cos2 A=1/2+(cos 2A)/2 (6') ##EQU7## In this case, filter 66a removes the DC term from equation 7' leaving a cosine signal at twice the input frequency.
Amplifiers 68a and 68b compensate for loss of gain in the preceding circuits. Multipliers 70a, 70b and filters 72a and 72b act in the same manner as multipliers 60a, 60b and filters 66a and 66b as described above, and thus filters 72a and 72b provide on lines 34 and 36 quadrature output signals at four times the input frequency with a small varying phase error φ as apparent from the right hand term of Equation 4.
The effect of the phase error is illustrated in FIG. 4 in which waveform A illustrates the quadrature waves, with phase error φ, output by the interpolator 32. Waveform B, drawn on the assumption that the surface 6 being sensed is at an angle θ to the horizontal illustrates, in the solid line curve 80, the values of the signal from transducer 16 which would be output by microprocessor 42 in the absence of any phase error φ. However, in view of the phase error, zero crossing points, 82, 84, 86 etc arise slightly early so that values of the signal from transducer 16 slightly lower than the correct values are obtained by microprocessor 42, as indicated at 82a, 84a and 86a in FIG. 4. This gives rise to a noise signal, which is illustrated in curve C of FIG. 5, and which is in practice superimposed as an undesired modulation on the signal output by microprocessor 42. By inspection of FIG. 4, it can be seen that the noise signal C has a frequency twice that of the signals of curve A of FIG. 5. Filter 48 is a low pass filter which is provided to filter out the noise component C. The effect of filter 48 can be appreciated by consideration of FIGS. 5 and 6 in which FIG. 5 shows a trace obtained with the filter 48 present and FIG. 6 shows a trace obtained with the filter 48 absent. The action of the filter may alternatively be provided by the microprocessor 42 and conventional digital filtering techniques. These traces are reproductions of traces obtained in an experimental apparatus utilising a grating with a pitch of 8 microns, an interpolator 32 which produces quadrature output signals at four times the input frequency, the carriage 14 operating at a speed of 0.5 mm/s and the filter 48 or equivalent filtering out frequencies above 300 Hz, corresponding to surface wavelengths below 1.7 μm. In the arrangement described above, the quadrative noise would be at a frequency of about 1 kHz, and the DC offset noise would be at a frequency of about 500 Hz, both of which would be filtered out. Thus, it will be appreciated that utilising the interpolator 32 in accordance with the invention results in interpolation noise components which are at a higher frequency, than the frequency of the signals representing the surface characteristics of interest and accordingly such noise components are easily filtered out to provide a high resolution, clean trace as shown in FIG. 5 rather than the noisy trace of FIG. 6.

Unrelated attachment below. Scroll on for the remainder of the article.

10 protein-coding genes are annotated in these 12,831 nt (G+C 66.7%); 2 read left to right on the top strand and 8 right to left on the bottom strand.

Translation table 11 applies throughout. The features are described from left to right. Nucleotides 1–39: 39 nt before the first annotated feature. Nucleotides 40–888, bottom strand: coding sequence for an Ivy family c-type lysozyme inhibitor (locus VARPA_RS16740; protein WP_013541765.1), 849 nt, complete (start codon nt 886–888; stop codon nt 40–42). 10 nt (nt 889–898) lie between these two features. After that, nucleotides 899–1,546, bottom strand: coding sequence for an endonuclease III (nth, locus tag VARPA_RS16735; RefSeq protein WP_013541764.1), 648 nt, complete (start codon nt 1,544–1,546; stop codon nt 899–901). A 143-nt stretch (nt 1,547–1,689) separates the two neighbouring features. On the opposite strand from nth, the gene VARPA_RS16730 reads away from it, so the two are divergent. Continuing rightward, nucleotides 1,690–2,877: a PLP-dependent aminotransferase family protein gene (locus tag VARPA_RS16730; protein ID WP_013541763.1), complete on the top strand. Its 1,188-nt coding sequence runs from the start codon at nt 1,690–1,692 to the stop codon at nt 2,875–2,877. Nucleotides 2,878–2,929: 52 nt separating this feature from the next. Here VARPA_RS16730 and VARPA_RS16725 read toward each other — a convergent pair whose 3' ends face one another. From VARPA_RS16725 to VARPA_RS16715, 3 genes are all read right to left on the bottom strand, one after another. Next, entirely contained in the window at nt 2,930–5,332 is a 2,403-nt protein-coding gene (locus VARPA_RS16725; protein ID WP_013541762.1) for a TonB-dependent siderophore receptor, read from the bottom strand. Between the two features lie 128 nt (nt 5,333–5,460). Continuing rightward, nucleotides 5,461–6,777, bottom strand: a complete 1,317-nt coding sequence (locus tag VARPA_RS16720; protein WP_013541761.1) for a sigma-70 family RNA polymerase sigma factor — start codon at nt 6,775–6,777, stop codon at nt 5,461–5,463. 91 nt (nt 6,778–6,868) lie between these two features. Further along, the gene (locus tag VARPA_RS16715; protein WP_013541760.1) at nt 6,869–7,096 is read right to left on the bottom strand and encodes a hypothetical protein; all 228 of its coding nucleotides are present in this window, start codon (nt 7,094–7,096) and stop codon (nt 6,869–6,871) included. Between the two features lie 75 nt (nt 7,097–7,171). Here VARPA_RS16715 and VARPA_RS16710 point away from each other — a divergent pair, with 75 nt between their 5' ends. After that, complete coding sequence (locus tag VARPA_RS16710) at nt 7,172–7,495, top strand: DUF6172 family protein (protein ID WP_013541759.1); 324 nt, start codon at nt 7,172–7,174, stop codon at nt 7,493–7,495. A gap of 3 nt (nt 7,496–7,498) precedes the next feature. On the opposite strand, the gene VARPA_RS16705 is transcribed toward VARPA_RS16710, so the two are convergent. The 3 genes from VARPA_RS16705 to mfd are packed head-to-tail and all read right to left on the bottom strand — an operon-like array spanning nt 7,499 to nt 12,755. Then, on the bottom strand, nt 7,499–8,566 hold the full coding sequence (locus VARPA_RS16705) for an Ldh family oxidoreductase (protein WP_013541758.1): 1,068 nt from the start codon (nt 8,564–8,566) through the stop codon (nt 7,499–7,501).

Various modifications are possible within the scope of the invention. For example, it is not necessary to include both stages of the interpolator in all applications. For example, a single stage could be included where it is only necessary to double the frequency of the input signals. Alternatively, more stages could be included where it is desired to produce higher multiples of the input frequency.
Although, in FIG. 3, each channel of the interpolator includes three filters, it would be possible to modify the arrangement to eliminate one or two of these filters, for example, while still achieving useful effects.
The invention is particularly advantageous when used in combination with an optical grating since it makes it possible to obtain a substantially higher resolution than could otherwise be achieved economically with optical gratings and since the effects of varying drift and phase errors associated with such gratings are easily eliminated. However, it is also possible to utilise the invention with other apparatus, for example interferometers, or rotary encoders.
Further, the invention can be applied to apparatus other than surface texture or form measuring apparatus. For example it could be applied in a coordinate measuring machine or in a machine tool particularly where it is required to resolve a signal of a given wavelength into finer intervals.
Just as one or more of the filters could, in certain applications, be eliminated from the interpolator circuit of FIG. 3, it is also possible to eliminate, in appropriate circumstances, the automatic gain control circuits and the amplifier.
Although in the drawings, it is assumed that the interpolator is implemented with analogue circuitry, it could alternatively be implemented digitally.
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|U.S. Classification||250/231.16, 250/237.00G|
|International Classification||G01B21/00, G01D5/244, G01D5/245, G01D5/36|
|Jun 22, 1990||AS||Assignment|
Owner name: RANK TAYLOR HOBSON LIMITED, UNITED KINGDOM
Free format text: ASSIGNMENT OF ASSIGNORS INTEREST.;ASSIGNOR:BUEHRING, IAN K.;REEL/FRAME:005351/0609
Effective date: 19900619
|May 4, 1993||CC||Certificate of correction|
|May 3, 1995||FPAY||Fee payment|
Year of fee payment: 4
|May 12, 1997||AS||Assignment|
Owner name: TAYLOR HOBSON LIMITED, ENGLAND
Free format text: ASSIGNMENT OF ASSIGNORS INTEREST;ASSIGNOR:RANK NEMO (HTR) LIMITED, (PREVIOUSLY KNOWN AS RANK TAYLORHOBSON, LTD. AND RANK TAYLOR HOBSON LIMITED);REEL/FRAME:008535/0246
Effective date: 19970411
|Apr 29, 1999||FPAY||Fee payment|
Year of fee payment: 8
|May 21, 2003||REMI||Maintenance fee reminder mailed|
|Nov 5, 2003||LAPS||Lapse for failure to pay maintenance fees|
|Dec 30, 2003||FP||Expired due to failure to pay maintenance fee|
Effective date: 20031105